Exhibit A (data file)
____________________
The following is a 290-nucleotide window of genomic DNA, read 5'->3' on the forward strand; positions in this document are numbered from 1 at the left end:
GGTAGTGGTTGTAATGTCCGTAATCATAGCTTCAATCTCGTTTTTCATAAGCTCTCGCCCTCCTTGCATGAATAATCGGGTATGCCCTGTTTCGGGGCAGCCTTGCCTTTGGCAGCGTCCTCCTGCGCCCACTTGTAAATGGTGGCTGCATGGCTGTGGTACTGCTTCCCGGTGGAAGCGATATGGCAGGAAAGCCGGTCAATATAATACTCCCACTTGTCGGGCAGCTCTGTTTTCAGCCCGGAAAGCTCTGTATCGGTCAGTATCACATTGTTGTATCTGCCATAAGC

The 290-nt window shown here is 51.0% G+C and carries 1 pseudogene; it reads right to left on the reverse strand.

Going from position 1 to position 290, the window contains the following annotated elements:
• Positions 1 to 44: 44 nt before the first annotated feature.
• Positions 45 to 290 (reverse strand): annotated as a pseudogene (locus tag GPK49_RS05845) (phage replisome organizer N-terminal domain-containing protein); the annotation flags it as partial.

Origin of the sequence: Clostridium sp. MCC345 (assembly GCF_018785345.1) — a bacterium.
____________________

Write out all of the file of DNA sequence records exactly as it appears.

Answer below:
The following is a 290-nucleotide window of genomic DNA, read 5'->3' on the forward strand; positions in this document are numbered from 1 at the left end:
GGTAGTGGTTGTAATGTCCGTAATCATAGCTTCAATCTCGTTTTTCATAAGCTCTCGCCCTCCTTGCATGAATAATCGGGTATGCCCTGTTTCGGGGCAGCCTTGCCTTTGGCAGCGTCCTCCTGCGCCCACTTGTAAATGGTGGCTGCATGGCTGTGGTACTGCTTCCCGGTGGAAGCGATATGGCAGGAAAGCCGGTCAATATAATACTCCCACTTGTCGGGCAGCTCTGTTTTCAGCCCGGAAAGCTCTGTATCGGTCAGTATCACATTGTTGTATCTGCCATAAGC

The 290-nt window shown here is 51.0% G+C and carries 1 pseudogene; it reads right to left on the reverse strand.

Going from position 1 to position 290, the window contains the following annotated elements:
• Positions 1 to 44: 44 nt before the first annotated feature.
• Positions 45 to 290 (reverse strand): annotated as a pseudogene (locus tag GPK49_RS05845) (phage replisome organizer N-terminal domain-containing protein); the annotation flags it as partial.

Origin of the sequence: Clostridium sp. MCC345 (assembly GCF_018785345.1) — a bacterium.